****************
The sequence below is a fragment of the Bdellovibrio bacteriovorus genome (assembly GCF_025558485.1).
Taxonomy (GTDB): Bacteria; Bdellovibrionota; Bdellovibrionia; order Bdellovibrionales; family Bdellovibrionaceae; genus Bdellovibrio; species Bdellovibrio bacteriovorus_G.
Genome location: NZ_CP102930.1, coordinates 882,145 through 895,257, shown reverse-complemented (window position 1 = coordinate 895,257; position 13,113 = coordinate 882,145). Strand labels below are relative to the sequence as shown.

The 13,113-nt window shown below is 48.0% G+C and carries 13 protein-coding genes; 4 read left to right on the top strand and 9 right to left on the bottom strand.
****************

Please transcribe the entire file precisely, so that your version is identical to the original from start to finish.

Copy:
The sequence below is a fragment of the Bdellovibrio bacteriovorus genome (assembly GCF_025558485.1).
Taxonomy (GTDB): Bacteria; Bdellovibrionota; Bdellovibrionia; order Bdellovibrionales; family Bdellovibrionaceae; genus Bdellovibrio; species Bdellovibrio bacteriovorus_G.
Genome location: NZ_CP102930.1, coordinates 882,145 through 895,257, shown reverse-complemented (window position 1 = coordinate 895,257; position 13,113 = coordinate 882,145). Strand labels below are relative to the sequence as shown.

The 13,113-nt window shown below is 48.0% G+C and carries 13 protein-coding genes; 4 read left to right on the top strand and 9 right to left on the bottom strand.